Dave Iben is the Chief Investment Officer and Lead Portfolio Manager of Kopernik Global Investors. He had the chance to interview him in June 2019 in Munich.
In a small series between the years we are sharing this transcript and some transcript of evergreen interviews now.
We have discussed the following topics:
Table of contents
Dave Iben’s way into Value Investing
[00:00:07] Tilman Versch: Hello, Dave. Hello. Nice to have you on our YouTube channel. How did you find your way into value investing?
[00:00:14] Dave Iben: Value investing? I think I was just lucky I came into the business about 38 years ago.
[00:00:22] Tilman Versch: That’s a long time.
[00:00:23] Dave Iben: Yeah. People did not like stocks, they didn’t like bonds. Everything was a value then. I worked for a firm that ran its own money, so they didn’t really care about value growth. But it was instilled in me that that’s what investing was. You figured out what a company was worth, and you paid less than it was worth.
And later on, when the consultants came in, they said, “Your value works for me.” Certainly, it does seem to be in my DNA. I don’t like overpaying.
Evolution of Dave Iben’s style of Value Investing
[00:00:53] Tilman Versch: That’s good. So how did the style of value investing change in these 38 years?
[00:01:00] Dave Iben: Well, I think the basics probably have not changed, but I think over time I hopefully have evolved in terms of how we look at enterprise value and how we define that and looking at different metrics. It used to be fairly simple, let’s discount dividends, or discount earnings later.
But as things went on, it became clear that maybe asset-heavy businesses should be looked at under asset ratios like book value or replacement value or asset-light businesses should be looked at more on their cash flow and cash flow ability. So a lot of different many metrics and also industry-specific metrics.
[00:01:45] Tilman Versch: What would you tell a young value investor when he comes into the industry or starts investing for himself? What would be the first three steps do?
[00:01:54] Dave Iben: Three steps? Good question. Yeah, I think now would be an interesting time to come in because it’s been 12 years, I think since values did well. Our kind of value has been better, but it’s been pretty much six tough years, even for our style. So if somebody believes in value now, I think they’ve got a lot of potential as a value investor.
I think now would be an interesting time to come in because it’s been 12 years, I think since value’s done well. Our kind of value has been better, but it’s been pretty much six tough years, even for our style. So if somebody believes in value now, I think they’ve got a lot of potential as a value investor.
But I think people should read all the great value investors, read the great growth investors, and invest their own money and see how they feel and see how they’re wired. And for me, I like value because if you’ve done your homework and you bought something below what it’s worth then it drops more.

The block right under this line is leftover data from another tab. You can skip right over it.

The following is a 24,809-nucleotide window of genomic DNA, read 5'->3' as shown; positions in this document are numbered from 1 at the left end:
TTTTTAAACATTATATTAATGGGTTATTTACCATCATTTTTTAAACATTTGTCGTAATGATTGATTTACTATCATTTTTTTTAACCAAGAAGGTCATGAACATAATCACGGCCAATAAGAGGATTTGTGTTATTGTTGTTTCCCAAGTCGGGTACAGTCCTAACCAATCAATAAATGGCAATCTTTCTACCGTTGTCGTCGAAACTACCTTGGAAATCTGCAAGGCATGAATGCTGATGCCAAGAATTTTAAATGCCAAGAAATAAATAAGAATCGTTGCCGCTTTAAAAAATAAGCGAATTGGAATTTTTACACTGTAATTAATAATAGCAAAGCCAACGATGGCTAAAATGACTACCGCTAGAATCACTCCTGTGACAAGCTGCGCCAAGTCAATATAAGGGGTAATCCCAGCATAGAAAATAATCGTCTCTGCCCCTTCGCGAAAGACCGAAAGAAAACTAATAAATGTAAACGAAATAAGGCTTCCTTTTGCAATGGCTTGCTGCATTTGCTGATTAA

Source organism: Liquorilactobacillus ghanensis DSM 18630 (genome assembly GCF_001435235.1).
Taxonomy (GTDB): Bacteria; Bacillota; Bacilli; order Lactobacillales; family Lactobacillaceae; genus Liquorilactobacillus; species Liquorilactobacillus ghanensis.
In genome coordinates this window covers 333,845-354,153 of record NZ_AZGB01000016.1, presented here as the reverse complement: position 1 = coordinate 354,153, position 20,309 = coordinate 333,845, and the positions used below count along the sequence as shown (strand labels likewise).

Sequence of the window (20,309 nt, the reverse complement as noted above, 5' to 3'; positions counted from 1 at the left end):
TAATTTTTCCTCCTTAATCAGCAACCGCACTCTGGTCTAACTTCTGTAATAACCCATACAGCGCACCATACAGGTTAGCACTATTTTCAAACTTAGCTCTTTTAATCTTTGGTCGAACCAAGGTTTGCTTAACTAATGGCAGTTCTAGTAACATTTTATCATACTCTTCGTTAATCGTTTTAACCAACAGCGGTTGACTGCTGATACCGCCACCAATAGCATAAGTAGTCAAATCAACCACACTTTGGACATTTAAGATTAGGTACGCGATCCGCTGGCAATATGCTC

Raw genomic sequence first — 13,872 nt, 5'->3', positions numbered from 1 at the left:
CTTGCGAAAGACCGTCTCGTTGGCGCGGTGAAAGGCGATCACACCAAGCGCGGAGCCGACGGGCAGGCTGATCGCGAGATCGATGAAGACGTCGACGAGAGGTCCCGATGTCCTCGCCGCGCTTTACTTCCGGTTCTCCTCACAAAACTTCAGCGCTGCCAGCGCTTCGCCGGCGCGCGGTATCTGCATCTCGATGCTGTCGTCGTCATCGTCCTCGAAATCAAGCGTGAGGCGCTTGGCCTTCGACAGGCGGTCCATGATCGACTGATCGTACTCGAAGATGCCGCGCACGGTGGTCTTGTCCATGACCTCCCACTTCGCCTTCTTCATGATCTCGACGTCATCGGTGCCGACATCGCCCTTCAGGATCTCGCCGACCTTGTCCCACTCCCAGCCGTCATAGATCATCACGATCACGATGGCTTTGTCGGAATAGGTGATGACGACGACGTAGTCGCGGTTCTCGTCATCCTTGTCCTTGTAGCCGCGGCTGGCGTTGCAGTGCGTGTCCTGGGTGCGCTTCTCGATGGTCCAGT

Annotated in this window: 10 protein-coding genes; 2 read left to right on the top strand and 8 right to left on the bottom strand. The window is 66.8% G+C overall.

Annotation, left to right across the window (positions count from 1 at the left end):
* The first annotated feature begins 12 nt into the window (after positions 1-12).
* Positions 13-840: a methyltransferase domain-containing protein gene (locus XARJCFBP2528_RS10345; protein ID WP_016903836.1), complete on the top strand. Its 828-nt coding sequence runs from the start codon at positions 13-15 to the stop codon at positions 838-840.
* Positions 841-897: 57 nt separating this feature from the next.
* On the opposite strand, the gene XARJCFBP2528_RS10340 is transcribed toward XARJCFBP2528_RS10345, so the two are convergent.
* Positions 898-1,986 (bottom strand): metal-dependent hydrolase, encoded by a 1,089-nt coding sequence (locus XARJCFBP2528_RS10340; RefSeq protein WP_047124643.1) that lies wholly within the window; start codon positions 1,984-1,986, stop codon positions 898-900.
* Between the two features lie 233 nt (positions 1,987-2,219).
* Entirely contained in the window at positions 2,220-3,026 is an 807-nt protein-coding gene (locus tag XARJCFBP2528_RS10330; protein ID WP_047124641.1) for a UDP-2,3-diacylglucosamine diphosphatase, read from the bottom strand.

It’s easier to have conviction and increase the position, whereas, if you’ve bought something on momentum or you bought things on speculation or you bought things based on a scenario of a very optimistic future, it’s hard to keep your nerve when life disappoints you. So value works for me, but certainly, it’s less exciting at cocktail parties.
[00:03:06] Tilman Versch: How would you describe your strategy?
[00:03:10] Dave Iben: Our strategy, I would value is a prerequisite. It’s not even a philosophy. Our strategy is to spend all our time appraising businesses, deciding what we want to pay for and looking for a discount, and adjusting the discount we want based on where the country’s company is located, geopolitical risk, balance sheet risk, management risk, obsolescence risk, and then buying things when they’re below that.
Our strategy, I would value is a prerequisite. It’s not even a philosophy. Our strategy is to spend all our time appraising businesses, deciding what we want to pay for and looking for a discount and adjusting the discount we want based on where the country’s company is located, geopolitical risk, balance sheet risk, management risk, obsolescence risk, and then buying things when they’re below that.
Now, buying good assets less than they’re worth usually requires that you do something unpopular. Usually, it’s because people don’t like the industry or they don’t like the country, or they don’t like the stock movement, or you name it. So often it means being quite contrary, which we’re comfortable with.
[00:04:07] Tilman Versch: And what kind of unloved sectors are you currently fishing?
[00:04:11] Dave Iben: Well, now, like 1999, there are things that are loved and things that are hated. And the things that are loved are very, very expensive, which makes it all the more exciting. And the other things are cheap and very attractive. In ’99, it was an old economy, bricks, and mortar, small-cap.
Now, people tend to not like emerging markets, they tend to not like cyclicality, they tend to not like hard assets and that sort of thing, which has led us to a lot of emerging markets. We’re getting growth at a cheap price and a lot of tangible assets that are selling way below what we view. They could be replaced.
[00:04:56] Tilman Versch: And what kind of industries for instance?
[00:04:59] Dave Iben: Our biggest holding right now is gold miners. We like gold for a lot of reasons, but even if one didn’t like gold, over the last decade, gold’s gone from about 1300 to about 1300. But the companies that own gold underground have gone down by 85%. So you get gold at a massive discount if you’re willing to buy it on the stock market. And so that’s our biggest holding. And we see some downside protection because they’re trading below liquidation value, and we see massive optionality if gold goes to what we think is a more appropriate price.
[00:05:39] Tilman Versch: What else do you like?
[00:05:41] Dave Iben: We similarly like uranium. Uranium is a commodity that people don’t like because it’s radioactive, but they do like it because there’s no carbon footprint, there is no CO2 or greenhouse gas, and there’s also no pollution. So it’s got strengths and weaknesses like a lot of things. People got very excited about it.
A couple of dozen years ago, the price ran up to $137 a pound. It then fell to $18 and now it’s around $24. At these prices, nobody’s opening mines. People are shutting mine down. Japan’s reopening its nuclear reactors. You’ve had the U.S. government stop selling uranium, has had the Russian government stop selling uranium.